Don't go without a plan of attack.

April 2, 2019

9 Min Read
CP Expo Hall 9 2018


Paul Cronin

By Paul Cronin, Apogee IT Services

I spent some time on the plane back from an awesome conference in Chicago reflecting on my interactions with thought leaders, networking with my peers and meeting with a few new vendor contacts.

Channel-Partners-Insights-logo-300x109.pngIt’s that time of year, from February through May, when there’s week after week of industry and vendor conferences. They cover the country and, after attending a few, the hotels all look and feel the same. The days are long, the nights are late and if you aren’t careful, you’re sure to put on a lot of weight.

This year started off with NSCA’s Business Leadership Conference followed by CompTIA’s Community Event. Next is the Channel Partners Conference & Expo scheduled for April 9-12 in Las Vegas. All of these conferences are in addition to vendor events. For most of them I participate as a board director, presenter, panel moderator or panelist, which takes commitment but also brings a sense of reward. I’m fortunate that all of them are great events and I get a lot of value from them.

The question I often get asked by people is why do I participate in these conferences? Why do I take time away from my family, staff and clients and give myself twice as much work when I return? Is there a tangible return on the time, costs of travel and the conference fees?

The question is a good one. I thought about my past conferences and my peer’s responses when I asked them a similar question. I also thought about why I’m headed back to my eighth Channel Partners event on April 9th in Las Vegas.

The answer for me and most of the other people I asked was that the opportunity to benefit was far greater than the investment to attend. In fact, most I asked said their only regrets were that they hadn’t brought other team members with them or spent more time planning their conference schedule. This led me to conclude that the path to maximizing a great return on the investment of time and money to attend a conference is all about planning your outcome. If you do that, there’s no question that you will be way ahead for attending.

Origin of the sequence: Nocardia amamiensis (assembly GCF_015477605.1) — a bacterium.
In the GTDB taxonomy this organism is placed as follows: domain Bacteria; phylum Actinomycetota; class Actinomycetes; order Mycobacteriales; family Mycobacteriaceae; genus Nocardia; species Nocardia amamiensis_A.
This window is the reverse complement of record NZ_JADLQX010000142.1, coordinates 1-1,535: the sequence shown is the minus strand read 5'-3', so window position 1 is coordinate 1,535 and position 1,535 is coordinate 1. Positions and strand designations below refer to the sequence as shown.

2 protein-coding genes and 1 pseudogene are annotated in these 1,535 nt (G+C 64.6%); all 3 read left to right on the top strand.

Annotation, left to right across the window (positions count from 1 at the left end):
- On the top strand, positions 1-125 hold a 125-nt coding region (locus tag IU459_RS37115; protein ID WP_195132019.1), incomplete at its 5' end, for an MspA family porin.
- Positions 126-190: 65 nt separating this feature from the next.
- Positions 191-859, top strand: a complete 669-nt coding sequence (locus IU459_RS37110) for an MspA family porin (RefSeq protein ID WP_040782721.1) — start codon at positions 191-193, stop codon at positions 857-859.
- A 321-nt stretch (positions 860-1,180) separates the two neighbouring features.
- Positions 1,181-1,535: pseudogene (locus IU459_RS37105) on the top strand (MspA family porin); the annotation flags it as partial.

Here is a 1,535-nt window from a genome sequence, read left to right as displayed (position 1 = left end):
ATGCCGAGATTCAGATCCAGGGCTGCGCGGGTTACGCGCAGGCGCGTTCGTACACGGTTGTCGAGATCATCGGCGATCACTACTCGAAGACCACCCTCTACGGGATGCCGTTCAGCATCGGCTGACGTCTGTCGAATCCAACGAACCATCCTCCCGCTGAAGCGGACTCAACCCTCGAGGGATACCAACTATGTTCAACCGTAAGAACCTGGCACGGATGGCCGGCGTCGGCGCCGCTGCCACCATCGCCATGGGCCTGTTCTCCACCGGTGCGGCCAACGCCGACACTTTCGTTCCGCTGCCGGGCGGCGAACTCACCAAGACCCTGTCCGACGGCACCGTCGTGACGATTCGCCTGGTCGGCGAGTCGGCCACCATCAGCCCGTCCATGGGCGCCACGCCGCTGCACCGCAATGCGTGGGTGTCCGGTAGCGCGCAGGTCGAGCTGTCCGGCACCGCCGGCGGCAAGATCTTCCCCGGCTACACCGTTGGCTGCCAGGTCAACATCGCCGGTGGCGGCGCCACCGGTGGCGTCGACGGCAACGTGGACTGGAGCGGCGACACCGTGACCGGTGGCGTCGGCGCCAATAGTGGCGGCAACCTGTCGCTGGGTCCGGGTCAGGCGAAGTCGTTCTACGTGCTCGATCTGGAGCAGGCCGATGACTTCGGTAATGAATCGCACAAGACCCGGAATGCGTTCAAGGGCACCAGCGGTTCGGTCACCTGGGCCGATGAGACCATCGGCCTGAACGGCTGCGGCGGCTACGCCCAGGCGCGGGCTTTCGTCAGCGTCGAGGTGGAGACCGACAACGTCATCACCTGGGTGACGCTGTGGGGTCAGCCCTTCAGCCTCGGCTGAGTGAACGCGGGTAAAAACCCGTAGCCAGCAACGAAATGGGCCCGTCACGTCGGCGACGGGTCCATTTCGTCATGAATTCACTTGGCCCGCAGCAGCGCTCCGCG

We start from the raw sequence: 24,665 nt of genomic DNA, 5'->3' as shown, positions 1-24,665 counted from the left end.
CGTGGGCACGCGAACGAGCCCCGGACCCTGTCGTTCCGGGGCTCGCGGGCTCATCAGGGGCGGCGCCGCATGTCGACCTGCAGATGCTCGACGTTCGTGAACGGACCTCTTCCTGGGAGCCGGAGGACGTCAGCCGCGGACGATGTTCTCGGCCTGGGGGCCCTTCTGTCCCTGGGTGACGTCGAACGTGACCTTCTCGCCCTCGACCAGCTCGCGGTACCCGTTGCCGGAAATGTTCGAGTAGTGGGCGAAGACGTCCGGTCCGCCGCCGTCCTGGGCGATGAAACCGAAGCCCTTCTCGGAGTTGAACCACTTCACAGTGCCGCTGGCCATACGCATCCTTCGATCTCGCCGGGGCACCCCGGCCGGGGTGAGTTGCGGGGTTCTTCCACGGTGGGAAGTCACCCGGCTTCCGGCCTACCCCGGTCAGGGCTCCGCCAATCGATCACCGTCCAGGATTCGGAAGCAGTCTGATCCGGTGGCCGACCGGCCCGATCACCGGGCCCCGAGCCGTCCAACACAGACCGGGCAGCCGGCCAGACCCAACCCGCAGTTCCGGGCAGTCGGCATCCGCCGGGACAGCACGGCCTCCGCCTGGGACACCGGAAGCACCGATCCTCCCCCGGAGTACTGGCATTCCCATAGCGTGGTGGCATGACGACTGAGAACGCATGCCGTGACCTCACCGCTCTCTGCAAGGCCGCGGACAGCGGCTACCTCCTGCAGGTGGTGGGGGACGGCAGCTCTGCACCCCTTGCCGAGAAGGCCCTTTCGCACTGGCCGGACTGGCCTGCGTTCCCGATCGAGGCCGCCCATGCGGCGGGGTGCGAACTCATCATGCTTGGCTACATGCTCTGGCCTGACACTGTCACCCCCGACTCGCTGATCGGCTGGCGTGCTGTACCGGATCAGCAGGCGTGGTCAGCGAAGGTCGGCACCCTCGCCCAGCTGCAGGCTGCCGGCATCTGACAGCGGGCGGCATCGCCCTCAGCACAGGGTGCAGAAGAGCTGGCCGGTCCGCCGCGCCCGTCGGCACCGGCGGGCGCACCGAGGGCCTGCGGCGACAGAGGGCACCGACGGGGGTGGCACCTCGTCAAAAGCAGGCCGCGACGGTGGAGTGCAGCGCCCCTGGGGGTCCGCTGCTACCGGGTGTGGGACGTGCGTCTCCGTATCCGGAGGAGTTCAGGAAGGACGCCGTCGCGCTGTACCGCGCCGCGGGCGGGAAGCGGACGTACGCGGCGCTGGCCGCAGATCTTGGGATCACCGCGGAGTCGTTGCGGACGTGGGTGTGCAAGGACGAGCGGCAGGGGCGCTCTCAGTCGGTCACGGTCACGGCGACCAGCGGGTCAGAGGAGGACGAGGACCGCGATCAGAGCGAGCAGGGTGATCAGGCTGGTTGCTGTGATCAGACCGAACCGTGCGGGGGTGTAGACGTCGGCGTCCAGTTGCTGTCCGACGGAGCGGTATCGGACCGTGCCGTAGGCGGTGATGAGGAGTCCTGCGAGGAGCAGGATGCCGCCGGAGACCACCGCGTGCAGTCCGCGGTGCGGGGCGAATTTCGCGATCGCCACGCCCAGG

For me it has always been about being invested and planning what vendor I wanted to meet, what industry speaker I wanted to hear from and what educational sessions I thought would most benefit my company.

The people I interviewed shared some insights …

… worth passing along:

  • Ryan, the leader of a professional services group at an IT integrator, found a conference enlightening; he had learned a lot related to new technologies and was eager to get back and share. In fact, he planned to do presentations to the other engineers and his senior leadership on what he had learned. He had already marked his date on the calendar for next year and spoke to some of his team about attending with him. He also was looking for a cloud conference as another way of expanding his thinking.

  • Rick, the CEO of an MSP, attends four industry events a year. For him, conferences were the only time he engaged with vendors. He rotated who he brought with him, which typically was his management staff. He found that meeting with his vendor executives at one place saved him a lot of time and additional expense. He also found it a valuable place to get cutting-edge industry insight about trends in business and technology. Rick said he always came back with two new vendors that he wanted to explore relationships with.